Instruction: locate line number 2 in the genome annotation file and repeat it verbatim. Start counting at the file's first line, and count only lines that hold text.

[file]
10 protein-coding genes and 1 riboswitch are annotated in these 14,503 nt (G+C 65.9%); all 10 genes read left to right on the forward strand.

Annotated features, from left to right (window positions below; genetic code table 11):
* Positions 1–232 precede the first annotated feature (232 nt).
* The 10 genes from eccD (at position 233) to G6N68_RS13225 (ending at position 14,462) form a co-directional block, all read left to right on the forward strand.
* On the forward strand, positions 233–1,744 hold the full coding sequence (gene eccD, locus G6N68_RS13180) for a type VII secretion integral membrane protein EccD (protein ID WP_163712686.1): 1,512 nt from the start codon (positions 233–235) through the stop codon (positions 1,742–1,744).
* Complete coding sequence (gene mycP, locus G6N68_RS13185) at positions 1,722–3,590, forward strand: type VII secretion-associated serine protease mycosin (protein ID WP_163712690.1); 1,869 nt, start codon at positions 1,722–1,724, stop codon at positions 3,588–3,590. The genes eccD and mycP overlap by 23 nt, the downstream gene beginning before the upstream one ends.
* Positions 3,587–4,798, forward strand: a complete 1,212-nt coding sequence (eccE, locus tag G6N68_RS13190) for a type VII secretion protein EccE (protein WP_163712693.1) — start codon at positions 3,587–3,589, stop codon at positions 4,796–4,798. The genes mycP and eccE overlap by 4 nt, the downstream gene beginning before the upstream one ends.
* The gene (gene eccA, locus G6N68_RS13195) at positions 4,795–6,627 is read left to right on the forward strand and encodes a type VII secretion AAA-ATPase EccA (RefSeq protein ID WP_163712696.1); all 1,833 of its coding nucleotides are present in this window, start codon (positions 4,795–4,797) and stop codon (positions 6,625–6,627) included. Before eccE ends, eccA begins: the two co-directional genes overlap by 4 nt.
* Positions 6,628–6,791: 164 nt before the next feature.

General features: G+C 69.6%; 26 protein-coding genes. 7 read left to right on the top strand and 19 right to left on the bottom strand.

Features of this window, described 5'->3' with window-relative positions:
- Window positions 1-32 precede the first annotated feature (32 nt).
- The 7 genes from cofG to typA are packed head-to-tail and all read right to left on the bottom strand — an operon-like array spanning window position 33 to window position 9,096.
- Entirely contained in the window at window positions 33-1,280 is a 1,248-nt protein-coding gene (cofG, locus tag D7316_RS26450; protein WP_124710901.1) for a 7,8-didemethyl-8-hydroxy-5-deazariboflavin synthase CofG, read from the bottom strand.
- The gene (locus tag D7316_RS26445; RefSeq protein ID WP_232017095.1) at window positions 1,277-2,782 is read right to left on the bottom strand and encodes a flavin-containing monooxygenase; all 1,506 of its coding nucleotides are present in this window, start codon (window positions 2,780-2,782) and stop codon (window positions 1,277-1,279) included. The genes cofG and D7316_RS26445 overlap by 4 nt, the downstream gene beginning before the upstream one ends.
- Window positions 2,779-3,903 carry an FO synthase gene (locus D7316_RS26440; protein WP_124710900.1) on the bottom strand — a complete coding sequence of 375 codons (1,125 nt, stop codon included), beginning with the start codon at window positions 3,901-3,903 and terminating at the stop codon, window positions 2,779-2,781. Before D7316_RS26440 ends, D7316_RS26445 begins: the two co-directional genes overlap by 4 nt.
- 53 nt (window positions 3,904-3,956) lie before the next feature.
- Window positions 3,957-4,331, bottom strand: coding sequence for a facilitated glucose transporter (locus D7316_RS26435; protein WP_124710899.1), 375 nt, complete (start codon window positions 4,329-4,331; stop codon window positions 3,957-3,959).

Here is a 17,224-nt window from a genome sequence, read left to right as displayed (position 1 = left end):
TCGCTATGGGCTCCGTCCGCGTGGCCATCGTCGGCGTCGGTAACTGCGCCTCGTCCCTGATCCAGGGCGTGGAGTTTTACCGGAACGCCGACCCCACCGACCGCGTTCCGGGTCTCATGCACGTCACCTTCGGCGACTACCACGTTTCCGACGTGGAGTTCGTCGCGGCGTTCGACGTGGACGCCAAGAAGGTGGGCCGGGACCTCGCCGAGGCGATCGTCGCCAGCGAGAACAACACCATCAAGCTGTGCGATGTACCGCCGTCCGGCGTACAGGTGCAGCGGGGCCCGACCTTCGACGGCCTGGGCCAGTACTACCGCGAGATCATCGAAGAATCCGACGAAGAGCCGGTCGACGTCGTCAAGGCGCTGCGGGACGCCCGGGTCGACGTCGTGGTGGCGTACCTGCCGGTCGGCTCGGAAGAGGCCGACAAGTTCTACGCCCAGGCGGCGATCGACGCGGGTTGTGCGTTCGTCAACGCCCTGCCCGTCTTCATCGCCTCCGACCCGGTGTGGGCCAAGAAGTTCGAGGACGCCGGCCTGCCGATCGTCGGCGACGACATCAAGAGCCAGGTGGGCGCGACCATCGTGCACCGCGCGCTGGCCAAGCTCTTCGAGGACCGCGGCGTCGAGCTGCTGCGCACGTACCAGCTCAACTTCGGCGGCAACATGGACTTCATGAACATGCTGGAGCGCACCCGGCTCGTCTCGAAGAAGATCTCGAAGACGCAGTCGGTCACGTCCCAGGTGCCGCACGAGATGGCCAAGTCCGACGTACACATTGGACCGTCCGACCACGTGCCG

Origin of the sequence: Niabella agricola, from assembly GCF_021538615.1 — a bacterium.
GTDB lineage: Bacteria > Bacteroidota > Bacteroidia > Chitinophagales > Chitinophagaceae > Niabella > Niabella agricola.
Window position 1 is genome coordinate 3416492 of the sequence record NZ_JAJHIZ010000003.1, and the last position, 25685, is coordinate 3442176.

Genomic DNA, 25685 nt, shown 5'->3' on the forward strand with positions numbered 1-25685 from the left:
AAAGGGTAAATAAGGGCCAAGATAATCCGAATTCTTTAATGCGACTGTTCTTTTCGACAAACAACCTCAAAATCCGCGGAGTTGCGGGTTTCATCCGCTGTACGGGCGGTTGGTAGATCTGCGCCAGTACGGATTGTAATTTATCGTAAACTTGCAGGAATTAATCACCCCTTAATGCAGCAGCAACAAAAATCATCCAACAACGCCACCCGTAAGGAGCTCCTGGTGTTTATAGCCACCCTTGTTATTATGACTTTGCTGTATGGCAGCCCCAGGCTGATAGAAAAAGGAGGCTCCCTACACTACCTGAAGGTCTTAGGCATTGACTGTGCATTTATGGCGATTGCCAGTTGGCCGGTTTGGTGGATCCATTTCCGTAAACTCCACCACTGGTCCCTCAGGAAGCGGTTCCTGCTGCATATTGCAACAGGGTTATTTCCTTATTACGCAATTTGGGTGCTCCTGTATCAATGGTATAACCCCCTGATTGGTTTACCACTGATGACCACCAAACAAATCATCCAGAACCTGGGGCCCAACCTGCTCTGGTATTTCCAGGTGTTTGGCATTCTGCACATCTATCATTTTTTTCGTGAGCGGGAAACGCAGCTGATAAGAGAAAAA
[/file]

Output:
Annotated features, from left to right (window positions below; genetic code table 11):